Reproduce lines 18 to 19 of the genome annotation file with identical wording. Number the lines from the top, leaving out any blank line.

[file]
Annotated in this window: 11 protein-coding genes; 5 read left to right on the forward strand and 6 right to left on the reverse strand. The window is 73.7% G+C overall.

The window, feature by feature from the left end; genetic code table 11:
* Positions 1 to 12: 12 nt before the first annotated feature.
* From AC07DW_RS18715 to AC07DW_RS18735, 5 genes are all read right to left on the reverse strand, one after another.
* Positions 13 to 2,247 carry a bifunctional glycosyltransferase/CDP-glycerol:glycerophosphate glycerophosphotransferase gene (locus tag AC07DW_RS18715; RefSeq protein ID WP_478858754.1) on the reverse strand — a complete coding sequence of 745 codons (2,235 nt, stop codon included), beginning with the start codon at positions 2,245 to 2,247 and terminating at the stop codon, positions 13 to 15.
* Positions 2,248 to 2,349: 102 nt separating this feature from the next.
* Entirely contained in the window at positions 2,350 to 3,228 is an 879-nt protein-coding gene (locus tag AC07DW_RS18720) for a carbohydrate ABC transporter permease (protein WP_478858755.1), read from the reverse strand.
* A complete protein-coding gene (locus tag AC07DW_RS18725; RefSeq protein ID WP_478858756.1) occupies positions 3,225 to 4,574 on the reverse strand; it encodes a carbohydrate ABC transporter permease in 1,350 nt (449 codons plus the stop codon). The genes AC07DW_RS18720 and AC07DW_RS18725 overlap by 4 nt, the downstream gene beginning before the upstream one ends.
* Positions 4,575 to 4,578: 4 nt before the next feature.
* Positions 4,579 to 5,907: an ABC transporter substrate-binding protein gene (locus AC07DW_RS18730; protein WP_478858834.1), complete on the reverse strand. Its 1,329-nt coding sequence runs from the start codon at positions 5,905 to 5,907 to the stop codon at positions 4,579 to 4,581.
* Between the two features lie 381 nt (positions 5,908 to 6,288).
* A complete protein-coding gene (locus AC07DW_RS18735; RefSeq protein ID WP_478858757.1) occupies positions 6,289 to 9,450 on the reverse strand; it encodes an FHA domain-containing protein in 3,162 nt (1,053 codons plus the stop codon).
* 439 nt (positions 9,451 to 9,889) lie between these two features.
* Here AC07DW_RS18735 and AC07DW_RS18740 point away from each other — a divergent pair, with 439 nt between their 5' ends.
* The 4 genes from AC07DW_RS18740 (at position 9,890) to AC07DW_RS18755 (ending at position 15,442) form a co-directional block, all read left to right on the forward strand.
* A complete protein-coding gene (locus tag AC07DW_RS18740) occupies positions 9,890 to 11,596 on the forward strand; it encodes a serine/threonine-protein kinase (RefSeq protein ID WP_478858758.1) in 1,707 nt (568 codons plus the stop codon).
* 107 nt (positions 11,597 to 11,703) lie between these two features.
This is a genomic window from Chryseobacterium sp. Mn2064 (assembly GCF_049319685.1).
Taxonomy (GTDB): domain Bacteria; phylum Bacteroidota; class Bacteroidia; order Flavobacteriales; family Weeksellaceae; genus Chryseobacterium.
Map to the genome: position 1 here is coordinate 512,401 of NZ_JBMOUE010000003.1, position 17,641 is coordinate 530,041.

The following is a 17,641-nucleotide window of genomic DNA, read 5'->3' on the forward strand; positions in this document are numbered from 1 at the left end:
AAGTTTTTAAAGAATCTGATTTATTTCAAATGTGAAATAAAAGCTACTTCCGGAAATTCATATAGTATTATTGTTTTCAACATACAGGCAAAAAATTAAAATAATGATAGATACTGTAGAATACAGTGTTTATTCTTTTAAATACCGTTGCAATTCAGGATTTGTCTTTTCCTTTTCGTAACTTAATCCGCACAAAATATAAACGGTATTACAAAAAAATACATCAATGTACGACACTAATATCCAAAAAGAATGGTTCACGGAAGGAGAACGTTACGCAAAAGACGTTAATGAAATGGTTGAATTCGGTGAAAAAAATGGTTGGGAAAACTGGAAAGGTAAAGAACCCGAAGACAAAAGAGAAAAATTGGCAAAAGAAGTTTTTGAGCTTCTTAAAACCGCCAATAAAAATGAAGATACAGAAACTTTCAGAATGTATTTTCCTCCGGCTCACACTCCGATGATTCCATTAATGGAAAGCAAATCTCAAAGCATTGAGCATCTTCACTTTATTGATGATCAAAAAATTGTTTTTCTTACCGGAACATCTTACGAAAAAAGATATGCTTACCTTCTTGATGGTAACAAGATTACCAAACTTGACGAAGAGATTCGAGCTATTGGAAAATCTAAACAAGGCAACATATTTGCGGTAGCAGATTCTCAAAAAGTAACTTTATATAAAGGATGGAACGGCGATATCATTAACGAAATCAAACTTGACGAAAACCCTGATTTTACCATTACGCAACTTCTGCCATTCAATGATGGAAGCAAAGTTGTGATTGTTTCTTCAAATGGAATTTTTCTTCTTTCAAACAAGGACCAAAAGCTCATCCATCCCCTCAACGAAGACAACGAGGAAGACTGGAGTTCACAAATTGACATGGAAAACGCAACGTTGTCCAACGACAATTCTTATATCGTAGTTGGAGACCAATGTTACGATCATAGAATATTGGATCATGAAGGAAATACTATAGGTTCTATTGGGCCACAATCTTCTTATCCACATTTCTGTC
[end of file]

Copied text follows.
This is a genomic window from Chryseobacterium sp. Mn2064 (assembly GCF_049319685.1).
Taxonomy (GTDB): domain Bacteria; phylum Bacteroidota; class Bacteroidia; order Flavobacteriales; family Weeksellaceae; genus Chryseobacterium.